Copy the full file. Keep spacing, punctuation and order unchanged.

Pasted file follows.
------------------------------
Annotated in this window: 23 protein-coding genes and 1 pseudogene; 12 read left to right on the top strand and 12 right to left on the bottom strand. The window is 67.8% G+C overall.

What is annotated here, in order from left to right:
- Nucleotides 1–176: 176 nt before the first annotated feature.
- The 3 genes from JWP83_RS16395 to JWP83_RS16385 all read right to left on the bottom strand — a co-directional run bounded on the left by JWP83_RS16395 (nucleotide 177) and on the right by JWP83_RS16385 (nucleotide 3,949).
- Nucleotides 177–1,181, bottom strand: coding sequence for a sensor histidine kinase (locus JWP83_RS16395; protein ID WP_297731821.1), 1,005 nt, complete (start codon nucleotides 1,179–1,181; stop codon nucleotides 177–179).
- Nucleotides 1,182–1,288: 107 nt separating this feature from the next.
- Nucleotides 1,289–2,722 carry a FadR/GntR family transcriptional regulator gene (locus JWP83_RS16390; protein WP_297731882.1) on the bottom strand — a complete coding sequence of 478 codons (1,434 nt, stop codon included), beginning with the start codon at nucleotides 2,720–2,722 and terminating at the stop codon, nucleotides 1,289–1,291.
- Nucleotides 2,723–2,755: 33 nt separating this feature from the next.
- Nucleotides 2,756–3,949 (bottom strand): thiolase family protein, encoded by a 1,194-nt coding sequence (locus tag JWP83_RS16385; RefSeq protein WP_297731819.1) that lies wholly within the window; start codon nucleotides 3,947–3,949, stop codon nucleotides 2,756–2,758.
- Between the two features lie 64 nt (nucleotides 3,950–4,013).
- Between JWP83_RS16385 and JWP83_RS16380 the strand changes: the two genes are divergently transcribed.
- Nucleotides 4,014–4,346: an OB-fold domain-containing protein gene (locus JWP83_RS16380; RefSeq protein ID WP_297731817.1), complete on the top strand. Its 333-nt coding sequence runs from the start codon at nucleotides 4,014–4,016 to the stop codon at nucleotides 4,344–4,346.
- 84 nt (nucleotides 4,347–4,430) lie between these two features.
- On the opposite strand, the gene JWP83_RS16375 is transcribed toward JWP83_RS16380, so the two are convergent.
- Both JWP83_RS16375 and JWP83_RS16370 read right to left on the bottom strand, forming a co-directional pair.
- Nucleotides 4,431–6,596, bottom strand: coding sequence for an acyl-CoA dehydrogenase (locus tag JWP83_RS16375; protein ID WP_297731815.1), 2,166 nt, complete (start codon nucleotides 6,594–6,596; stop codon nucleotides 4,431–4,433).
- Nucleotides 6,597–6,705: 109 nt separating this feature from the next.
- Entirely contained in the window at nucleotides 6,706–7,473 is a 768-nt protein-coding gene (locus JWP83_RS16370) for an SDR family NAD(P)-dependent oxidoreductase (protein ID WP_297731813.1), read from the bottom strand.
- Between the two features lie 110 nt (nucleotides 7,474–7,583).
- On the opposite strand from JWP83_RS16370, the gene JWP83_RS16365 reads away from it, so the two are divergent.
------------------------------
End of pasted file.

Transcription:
Annotated in this window: 23 protein-coding genes and 1 pseudogene; 12 read left to right on the top strand and 12 right to left on the bottom strand. The window is 67.8% G+C overall.

What is annotated here, in order from left to right:
- Nucleotides 1–176: 176 nt before the first annotated feature.
- The 3 genes from JWP83_RS16395 to JWP83_RS16385 all read right to left on the bottom strand — a co-directional run bounded on the left by JWP83_RS16395 (nucleotide 177) and on the right by JWP83_RS16385 (nucleotide 3,949).
- Nucleotides 177–1,181, bottom strand: coding sequence for a sensor histidine kinase (locus JWP83_RS16395; protein ID WP_297731821.1), 1,005 nt, complete (start codon nucleotides 1,179–1,181; stop codon nucleotides 177–179).
- Nucleotides 1,182–1,288: 107 nt separating this feature from the next.
- Nucleotides 1,289–2,722 carry a FadR/GntR family transcriptional regulator gene (locus JWP83_RS16390; protein WP_297731882.1) on the bottom strand — a complete coding sequence of 478 codons (1,434 nt, stop codon included), beginning with the start codon at nucleotides 2,720–2,722 and terminating at the stop codon, nucleotides 1,289–1,291.
- Nucleotides 2,723–2,755: 33 nt separating this feature from the next.
- Nucleotides 2,756–3,949 (bottom strand): thiolase family protein, encoded by a 1,194-nt coding sequence (locus tag JWP83_RS16385; RefSeq protein WP_297731819.1) that lies wholly within the window; start codon nucleotides 3,947–3,949, stop codon nucleotides 2,756–2,758.
- Between the two features lie 64 nt (nucleotides 3,950–4,013).
- Between JWP83_RS16385 and JWP83_RS16380 the strand changes: the two genes are divergently transcribed.
- Nucleotides 4,014–4,346: an OB-fold domain-containing protein gene (locus JWP83_RS16380; RefSeq protein ID WP_297731817.1), complete on the top strand. Its 333-nt coding sequence runs from the start codon at nucleotides 4,014–4,016 to the stop codon at nucleotides 4,344–4,346.
- 84 nt (nucleotides 4,347–4,430) lie between these two features.
- On the opposite strand, the gene JWP83_RS16375 is transcribed toward JWP83_RS16380, so the two are convergent.
- Both JWP83_RS16375 and JWP83_RS16370 read right to left on the bottom strand, forming a co-directional pair.
- Nucleotides 4,431–6,596, bottom strand: coding sequence for an acyl-CoA dehydrogenase (locus tag JWP83_RS16375; protein ID WP_297731815.1), 2,166 nt, complete (start codon nucleotides 6,594–6,596; stop codon nucleotides 4,431–4,433).
- Nucleotides 6,597–6,705: 109 nt separating this feature from the next.
- Entirely contained in the window at nucleotides 6,706–7,473 is a 768-nt protein-coding gene (locus JWP83_RS16370) for an SDR family NAD(P)-dependent oxidoreductase (protein ID WP_297731813.1), read from the bottom strand.
- Between the two features lie 110 nt (nucleotides 7,474–7,583).
- On the opposite strand from JWP83_RS16370, the gene JWP83_RS16365 reads away from it, so the two are divergent.